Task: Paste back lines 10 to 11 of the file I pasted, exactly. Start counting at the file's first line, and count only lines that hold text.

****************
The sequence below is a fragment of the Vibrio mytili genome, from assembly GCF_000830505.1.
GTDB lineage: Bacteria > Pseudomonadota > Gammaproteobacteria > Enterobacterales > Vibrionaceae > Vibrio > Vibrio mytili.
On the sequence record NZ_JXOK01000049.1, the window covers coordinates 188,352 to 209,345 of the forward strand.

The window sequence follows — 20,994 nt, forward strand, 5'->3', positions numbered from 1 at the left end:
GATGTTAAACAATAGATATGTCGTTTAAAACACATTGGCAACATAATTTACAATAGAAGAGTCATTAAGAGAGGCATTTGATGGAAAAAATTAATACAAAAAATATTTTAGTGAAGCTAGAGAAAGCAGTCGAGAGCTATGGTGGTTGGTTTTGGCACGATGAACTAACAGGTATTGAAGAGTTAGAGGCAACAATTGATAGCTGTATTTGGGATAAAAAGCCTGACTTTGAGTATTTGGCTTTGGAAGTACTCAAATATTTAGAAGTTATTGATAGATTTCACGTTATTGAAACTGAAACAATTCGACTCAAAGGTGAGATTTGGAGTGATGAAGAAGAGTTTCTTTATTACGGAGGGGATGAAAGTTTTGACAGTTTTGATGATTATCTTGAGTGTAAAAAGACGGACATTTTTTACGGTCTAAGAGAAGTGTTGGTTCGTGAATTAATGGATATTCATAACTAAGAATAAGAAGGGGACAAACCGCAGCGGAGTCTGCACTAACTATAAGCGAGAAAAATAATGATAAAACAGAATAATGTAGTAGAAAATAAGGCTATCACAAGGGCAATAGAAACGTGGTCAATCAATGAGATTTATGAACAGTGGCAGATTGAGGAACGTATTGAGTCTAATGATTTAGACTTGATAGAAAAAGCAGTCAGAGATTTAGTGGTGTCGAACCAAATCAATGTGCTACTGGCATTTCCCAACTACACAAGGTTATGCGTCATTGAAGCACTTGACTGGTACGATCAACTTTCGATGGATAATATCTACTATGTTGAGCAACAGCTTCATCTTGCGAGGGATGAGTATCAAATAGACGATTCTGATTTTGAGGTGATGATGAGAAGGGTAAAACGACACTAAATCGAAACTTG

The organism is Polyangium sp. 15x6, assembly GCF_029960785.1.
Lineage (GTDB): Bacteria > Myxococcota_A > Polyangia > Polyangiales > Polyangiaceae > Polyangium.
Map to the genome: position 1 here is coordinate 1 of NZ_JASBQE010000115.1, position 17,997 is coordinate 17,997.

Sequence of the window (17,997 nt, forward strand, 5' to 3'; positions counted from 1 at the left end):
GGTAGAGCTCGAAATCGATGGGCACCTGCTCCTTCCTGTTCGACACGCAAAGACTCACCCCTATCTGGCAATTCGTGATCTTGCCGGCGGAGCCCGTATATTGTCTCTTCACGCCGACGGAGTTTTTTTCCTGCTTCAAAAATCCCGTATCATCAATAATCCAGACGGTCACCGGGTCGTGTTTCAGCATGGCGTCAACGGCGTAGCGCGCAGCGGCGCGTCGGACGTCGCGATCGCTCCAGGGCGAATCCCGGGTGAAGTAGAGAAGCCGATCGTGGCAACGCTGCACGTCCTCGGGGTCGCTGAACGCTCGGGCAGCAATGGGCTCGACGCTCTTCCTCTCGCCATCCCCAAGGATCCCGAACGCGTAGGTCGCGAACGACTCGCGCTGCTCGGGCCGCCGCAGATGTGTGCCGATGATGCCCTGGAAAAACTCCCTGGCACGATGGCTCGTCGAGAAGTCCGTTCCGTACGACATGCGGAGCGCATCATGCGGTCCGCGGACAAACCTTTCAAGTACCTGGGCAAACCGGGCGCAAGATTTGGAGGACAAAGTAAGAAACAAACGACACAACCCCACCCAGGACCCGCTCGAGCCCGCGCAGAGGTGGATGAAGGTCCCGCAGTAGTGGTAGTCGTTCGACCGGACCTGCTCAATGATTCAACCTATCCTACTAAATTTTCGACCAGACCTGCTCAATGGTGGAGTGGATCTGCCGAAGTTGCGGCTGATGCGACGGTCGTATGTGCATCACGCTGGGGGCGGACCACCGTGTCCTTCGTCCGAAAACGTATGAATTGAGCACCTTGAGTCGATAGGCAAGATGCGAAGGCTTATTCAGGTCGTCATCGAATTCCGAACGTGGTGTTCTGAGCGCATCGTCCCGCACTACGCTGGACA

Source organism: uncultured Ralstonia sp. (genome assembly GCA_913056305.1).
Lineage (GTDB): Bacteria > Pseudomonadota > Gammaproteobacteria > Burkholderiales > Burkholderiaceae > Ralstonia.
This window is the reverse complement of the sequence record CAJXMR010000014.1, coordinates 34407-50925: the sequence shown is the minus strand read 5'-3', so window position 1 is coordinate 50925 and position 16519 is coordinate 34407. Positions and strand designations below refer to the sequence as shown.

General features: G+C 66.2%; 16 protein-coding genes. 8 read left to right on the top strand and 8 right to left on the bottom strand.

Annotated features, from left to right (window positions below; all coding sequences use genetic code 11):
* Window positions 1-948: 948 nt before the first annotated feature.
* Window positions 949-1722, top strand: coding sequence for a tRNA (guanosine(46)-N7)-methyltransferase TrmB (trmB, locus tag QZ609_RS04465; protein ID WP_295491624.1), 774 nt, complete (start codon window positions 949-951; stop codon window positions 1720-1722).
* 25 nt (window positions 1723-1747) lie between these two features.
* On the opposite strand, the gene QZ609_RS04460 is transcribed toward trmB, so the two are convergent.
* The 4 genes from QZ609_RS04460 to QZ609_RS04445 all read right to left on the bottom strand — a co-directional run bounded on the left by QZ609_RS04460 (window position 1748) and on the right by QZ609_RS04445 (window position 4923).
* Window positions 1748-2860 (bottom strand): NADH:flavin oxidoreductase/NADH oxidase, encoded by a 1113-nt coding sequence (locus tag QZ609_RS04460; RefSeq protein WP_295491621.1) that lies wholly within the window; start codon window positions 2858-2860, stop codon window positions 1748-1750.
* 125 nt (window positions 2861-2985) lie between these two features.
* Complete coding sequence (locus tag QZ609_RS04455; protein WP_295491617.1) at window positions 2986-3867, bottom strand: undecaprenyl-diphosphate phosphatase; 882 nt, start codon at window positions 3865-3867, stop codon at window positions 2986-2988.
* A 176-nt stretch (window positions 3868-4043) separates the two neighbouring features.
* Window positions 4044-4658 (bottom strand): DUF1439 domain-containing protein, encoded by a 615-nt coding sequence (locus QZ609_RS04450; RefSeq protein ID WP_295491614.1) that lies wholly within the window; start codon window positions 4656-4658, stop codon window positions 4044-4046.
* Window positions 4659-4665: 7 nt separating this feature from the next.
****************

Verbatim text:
GGTAGAGCTCGAAATCGATGGGCACCTGCTCCTTCCTGTTCGACACGCAAAGACTCACCCCTATCTGGCAATTCGTGATCTTGCCGGCGGAGCCCGTATATTGTCTCTTCACGCCGACGGAGTTTTTTTCCTGCTTCAAAAATCCCGTATCATCAATAATCCAGACGGTCACCGGGTCGTGTTTCAGCATGGCGTCAACGGCGTAGCGCGCAGCGGCGCGTCGGACGTCGCGATCGCTCCAGGGCGAATCCCGGGTGAAGTAGAGAAGCCGATCGTGGCAACGCTGCACGTCCTCGGGGTCGCTGAACGCTCGGGCAGCAATGGGCTCGACGCTCTTCCTCTCGCCATCCCCAAGGATCCCGAACGCGTAGGTCGCGAACGACTCGCGCTGCTCGGGCCGCCGCAGATGTGTGCCGATGATGCCCTGGAAAAACTCCCTGGCACGATGGCTCGTCGAGAAGTCCGTTCCGTACGACATGCGGAGCGCATCATGCGGTCCGCGGACAAACCTTTCAAGTACCTGGGCAAACCGGGCGCAAGATTTGGAGGACAAAGTAAGAAACAAACGACACAACCCCACCCAGGACCCGCTCGAGCCCGCGCAGAGGTGGATGAAGGTCCCGCAGTAGTGGTAGTCGTTCGACCGGACCTGCTCAATGATTCAACCTATCCTACTAAATTTTCGACCAGACCTGCTCAATGGTGGAGTGGATCTGCCGAAGTTGCGGCTGATGCGACGGTCGTATGTGCATCACGCTGGGGGCGGACCACCGTGTCCTTCGTCCGAAAACGTATGAATTGAGCACCTTGAGTCGATAGGCAAGATGCGAAGGCTTATTCAGGTCGTCATCGAATTCCGAACGTGGTGTTCTGAGCGCATCGTCCCGCACTACGCTGGACA

Source organism: uncultured Ralstonia sp. (genome assembly GCA_913056305.1).